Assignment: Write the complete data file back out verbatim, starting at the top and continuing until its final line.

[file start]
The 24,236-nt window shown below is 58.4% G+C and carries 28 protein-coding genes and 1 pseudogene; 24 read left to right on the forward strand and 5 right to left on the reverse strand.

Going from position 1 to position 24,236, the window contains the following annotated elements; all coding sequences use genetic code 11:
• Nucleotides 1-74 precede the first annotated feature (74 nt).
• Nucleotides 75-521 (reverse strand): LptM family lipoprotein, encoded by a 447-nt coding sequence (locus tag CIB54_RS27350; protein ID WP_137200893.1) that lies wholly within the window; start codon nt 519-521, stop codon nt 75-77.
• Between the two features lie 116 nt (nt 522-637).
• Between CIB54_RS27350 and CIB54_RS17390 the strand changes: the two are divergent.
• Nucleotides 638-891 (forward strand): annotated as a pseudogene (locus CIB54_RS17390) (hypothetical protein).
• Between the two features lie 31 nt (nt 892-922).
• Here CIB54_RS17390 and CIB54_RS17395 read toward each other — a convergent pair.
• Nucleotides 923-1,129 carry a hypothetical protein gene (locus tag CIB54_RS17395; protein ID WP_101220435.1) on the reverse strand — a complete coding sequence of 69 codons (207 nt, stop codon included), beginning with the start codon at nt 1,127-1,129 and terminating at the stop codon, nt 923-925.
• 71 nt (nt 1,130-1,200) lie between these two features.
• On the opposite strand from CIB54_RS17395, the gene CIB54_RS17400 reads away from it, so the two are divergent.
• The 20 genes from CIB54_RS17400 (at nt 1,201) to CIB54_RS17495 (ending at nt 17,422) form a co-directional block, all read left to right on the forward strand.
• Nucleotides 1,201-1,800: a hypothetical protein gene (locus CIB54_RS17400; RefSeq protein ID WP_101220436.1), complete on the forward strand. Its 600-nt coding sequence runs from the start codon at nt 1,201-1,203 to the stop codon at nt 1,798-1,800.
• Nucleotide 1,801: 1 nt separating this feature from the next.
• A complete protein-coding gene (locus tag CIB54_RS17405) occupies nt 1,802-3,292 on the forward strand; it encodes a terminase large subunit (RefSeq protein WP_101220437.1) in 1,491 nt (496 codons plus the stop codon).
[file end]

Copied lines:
The 24,236-nt window shown below is 58.4% G+C and carries 28 protein-coding genes and 1 pseudogene; 24 read left to right on the forward strand and 5 right to left on the reverse strand.

Going from position 1 to position 24,236, the window contains the following annotated elements; all coding sequences use genetic code 11:
• Nucleotides 1-74 precede the first annotated feature (74 nt).
• Nucleotides 75-521 (reverse strand): LptM family lipoprotein, encoded by a 447-nt coding sequence (locus tag CIB54_RS27350; protein ID WP_137200893.1) that lies wholly within the window; start codon nt 519-521, stop codon nt 75-77.
• Between the two features lie 116 nt (nt 522-637).
• Between CIB54_RS27350 and CIB54_RS17390 the strand changes: the two are divergent.
• Nucleotides 638-891 (forward strand): annotated as a pseudogene (locus CIB54_RS17390) (hypothetical protein).
• Between the two features lie 31 nt (nt 892-922).
• Here CIB54_RS17390 and CIB54_RS17395 read toward each other — a convergent pair.
• Nucleotides 923-1,129 carry a hypothetical protein gene (locus tag CIB54_RS17395; protein ID WP_101220435.1) on the reverse strand — a complete coding sequence of 69 codons (207 nt, stop codon included), beginning with the start codon at nt 1,127-1,129 and terminating at the stop codon, nt 923-925.
• 71 nt (nt 1,130-1,200) lie between these two features.
• On the opposite strand from CIB54_RS17395, the gene CIB54_RS17400 reads away from it, so the two are divergent.
• The 20 genes from CIB54_RS17400 (at nt 1,201) to CIB54_RS17495 (ending at nt 17,422) form a co-directional block, all read left to right on the forward strand.
• Nucleotides 1,201-1,800: a hypothetical protein gene (locus CIB54_RS17400; RefSeq protein ID WP_101220436.1), complete on the forward strand. Its 600-nt coding sequence runs from the start codon at nt 1,201-1,203 to the stop codon at nt 1,798-1,800.
• Nucleotide 1,801: 1 nt separating this feature from the next.
• A complete protein-coding gene (locus tag CIB54_RS17405) occupies nt 1,802-3,292 on the forward strand; it encodes a terminase large subunit (RefSeq protein WP_101220437.1) in 1,491 nt (496 codons plus the stop codon).